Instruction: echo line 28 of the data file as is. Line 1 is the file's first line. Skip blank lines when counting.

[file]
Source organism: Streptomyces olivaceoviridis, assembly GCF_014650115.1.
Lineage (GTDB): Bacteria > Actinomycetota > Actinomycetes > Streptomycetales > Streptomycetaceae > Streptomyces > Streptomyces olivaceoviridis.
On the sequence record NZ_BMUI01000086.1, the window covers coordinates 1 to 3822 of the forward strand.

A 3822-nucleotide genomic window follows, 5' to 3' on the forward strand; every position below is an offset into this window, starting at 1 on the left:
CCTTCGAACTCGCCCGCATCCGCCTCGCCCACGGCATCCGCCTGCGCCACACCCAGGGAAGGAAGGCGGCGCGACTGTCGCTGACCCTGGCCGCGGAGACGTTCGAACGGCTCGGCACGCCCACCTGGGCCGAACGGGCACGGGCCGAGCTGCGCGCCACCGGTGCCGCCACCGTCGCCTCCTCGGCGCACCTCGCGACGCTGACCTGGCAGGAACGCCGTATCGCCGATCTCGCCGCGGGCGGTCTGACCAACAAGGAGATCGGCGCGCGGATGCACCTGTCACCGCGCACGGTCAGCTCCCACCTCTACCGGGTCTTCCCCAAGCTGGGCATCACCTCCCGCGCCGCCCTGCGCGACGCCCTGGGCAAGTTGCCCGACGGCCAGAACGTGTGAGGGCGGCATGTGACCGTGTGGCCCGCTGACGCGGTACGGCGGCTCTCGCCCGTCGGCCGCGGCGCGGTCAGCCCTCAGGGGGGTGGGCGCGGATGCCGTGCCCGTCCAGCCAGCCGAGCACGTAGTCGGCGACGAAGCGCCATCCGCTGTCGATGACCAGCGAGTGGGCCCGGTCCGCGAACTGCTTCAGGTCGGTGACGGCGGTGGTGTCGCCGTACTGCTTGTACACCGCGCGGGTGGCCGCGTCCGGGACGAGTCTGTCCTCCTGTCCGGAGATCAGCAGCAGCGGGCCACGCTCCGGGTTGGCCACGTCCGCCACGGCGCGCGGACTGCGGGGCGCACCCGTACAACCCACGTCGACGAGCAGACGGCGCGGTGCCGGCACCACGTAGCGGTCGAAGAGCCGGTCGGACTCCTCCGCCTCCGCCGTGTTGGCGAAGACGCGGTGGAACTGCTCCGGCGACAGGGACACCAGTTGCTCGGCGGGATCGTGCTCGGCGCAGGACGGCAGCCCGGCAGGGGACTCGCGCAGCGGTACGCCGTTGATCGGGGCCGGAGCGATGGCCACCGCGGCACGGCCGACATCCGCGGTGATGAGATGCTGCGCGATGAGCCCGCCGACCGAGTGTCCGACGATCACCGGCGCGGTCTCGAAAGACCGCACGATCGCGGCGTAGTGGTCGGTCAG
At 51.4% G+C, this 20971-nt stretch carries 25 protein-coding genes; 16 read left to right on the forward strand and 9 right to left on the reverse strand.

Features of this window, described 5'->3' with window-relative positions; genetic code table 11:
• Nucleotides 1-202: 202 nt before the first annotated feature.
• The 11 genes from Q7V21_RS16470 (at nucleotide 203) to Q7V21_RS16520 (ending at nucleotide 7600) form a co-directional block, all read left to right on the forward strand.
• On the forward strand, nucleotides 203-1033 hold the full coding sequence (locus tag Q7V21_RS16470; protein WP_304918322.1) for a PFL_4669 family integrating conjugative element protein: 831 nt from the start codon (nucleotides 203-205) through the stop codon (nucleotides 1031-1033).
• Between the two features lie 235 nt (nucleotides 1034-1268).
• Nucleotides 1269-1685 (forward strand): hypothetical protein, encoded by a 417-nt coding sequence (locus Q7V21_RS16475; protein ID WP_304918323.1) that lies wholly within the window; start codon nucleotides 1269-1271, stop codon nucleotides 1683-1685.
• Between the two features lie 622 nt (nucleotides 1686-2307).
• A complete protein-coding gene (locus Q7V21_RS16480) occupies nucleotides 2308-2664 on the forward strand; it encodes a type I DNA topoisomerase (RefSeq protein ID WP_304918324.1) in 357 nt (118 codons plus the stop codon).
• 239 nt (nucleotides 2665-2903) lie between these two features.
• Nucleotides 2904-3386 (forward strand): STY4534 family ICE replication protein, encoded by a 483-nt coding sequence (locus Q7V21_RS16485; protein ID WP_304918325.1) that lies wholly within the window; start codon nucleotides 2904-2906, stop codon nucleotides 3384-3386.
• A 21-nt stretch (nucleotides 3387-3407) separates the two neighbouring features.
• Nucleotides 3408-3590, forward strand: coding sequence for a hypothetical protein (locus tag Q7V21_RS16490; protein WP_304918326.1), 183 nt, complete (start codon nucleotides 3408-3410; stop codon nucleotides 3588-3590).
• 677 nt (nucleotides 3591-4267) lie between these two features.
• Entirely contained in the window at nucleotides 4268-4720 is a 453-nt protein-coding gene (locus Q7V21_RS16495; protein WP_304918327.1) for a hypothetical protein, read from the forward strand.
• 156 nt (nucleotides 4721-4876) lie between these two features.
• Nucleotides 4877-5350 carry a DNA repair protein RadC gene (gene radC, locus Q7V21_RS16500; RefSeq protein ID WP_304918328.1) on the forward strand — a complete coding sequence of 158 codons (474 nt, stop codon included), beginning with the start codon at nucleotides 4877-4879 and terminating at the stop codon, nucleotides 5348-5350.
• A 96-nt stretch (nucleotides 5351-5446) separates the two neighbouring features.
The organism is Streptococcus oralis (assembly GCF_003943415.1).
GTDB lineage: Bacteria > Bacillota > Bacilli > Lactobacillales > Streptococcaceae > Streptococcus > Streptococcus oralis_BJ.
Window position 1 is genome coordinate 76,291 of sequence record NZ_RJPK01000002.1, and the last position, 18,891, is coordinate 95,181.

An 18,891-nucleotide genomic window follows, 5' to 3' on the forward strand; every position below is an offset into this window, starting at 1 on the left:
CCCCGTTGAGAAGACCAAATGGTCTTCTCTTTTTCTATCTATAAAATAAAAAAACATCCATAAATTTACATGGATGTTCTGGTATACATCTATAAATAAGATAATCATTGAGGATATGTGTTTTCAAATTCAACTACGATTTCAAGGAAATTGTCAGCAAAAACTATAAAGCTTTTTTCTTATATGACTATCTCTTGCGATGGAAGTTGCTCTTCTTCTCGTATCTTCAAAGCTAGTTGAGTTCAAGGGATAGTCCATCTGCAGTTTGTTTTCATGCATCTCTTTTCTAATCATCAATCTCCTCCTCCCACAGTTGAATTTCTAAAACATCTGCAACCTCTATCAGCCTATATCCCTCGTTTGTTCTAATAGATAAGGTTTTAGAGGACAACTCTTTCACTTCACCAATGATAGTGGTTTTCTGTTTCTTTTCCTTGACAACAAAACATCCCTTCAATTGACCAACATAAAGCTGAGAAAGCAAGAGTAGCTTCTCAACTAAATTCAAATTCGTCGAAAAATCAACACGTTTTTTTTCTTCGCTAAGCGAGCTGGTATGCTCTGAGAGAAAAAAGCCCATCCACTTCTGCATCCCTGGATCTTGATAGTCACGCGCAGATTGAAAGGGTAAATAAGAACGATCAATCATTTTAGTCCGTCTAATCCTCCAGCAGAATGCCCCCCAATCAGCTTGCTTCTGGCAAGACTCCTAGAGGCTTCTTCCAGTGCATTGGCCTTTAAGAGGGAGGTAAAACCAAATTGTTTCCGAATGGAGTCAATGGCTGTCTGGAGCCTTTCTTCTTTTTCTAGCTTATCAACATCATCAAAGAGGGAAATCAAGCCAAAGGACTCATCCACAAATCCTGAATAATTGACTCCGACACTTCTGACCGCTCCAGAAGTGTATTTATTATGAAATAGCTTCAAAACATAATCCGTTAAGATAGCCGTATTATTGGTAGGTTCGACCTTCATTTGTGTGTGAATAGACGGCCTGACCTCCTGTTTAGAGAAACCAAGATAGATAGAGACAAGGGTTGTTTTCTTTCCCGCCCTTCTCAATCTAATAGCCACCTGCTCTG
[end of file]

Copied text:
CCCCGTTGAGAAGACCAAATGGTCTTCTCTTTTTCTATCTATAAAATAAAAAAACATCCATAAATTTACATGGATGTTCTGGTATACATCTATAAATAAGATAATCATTGAGGATATGTGTTTTCAAATTCAACTACGATTTCAAGGAAATTGTCAGCAAAAACTATAAAGCTTTTTTCTTATATGACTATCTCTTGCGATGGAAGTTGCTCTTCTTCTCGTATCTTCAAAGCTAGTTGAGTTCAAGGGATAGTCCATCTGCAGTTTGTTTTCATGCATCTCTTTTCTAATCATCAATCTCCTCCTCCCACAGTTGAATTTCTAAAACATCTGCAACCTCTATCAGCCTATATCCCTCGTTTGTTCTAATAGATAAGGTTTTAGAGGACAACTCTTTCACTTCACCAATGATAGTGGTTTTCTGTTTCTTTTCCTTGACAACAAAACATCCCTTCAATTGACCAACATAAAGCTGAGAAAGCAAGAGTAGCTTCTCAACTAAATTCAAATTCGTCGAAAAATCAACACGTTTTTTTTCTTCGCTAAGCGAGCTGGTATGCTCTGAGAGAAAAAAGCCCATCCACTTCTGCATCCCTGGATCTTGATAGTCACGCGCAGATTGAAAGGGTAAATAAGAACGATCAATCATTTTAGTCCGTCTAATCCTCCAGCAGAATGCCCCCCAATCAGCTTGCTTCTGGCAAGACTCCTAGAGGCTTCTTCCAGTGCATTGGCCTTTAAGAGGGAGGTAAAACCAAATTGTTTCCGAATGGAGTCAATGGCTGTCTGGAGCCTTTCTTCTTTTTCTAGCTTATCAACATCATCAAAGAGGGAAATCAAGCCAAAGGACTCATCCACAAATCCTGAATAATTGACTCCGACACTTCTGACCGCTCCAGAAGTGTATTTATTATGAAATAGCTTCAAAACATAATCCGTTAAGATAGCCGTATTATTGGTAGGTTCGACCTTCATTTGTGTGTGAATAGACGGCCTGACCTCCTGTTTAGAGAAACCAAGATAGATAGAGACAAGGGTTGTTTTCTTTCCCGCCCTTCTCAATCTAATAGCCACCTGCTCTG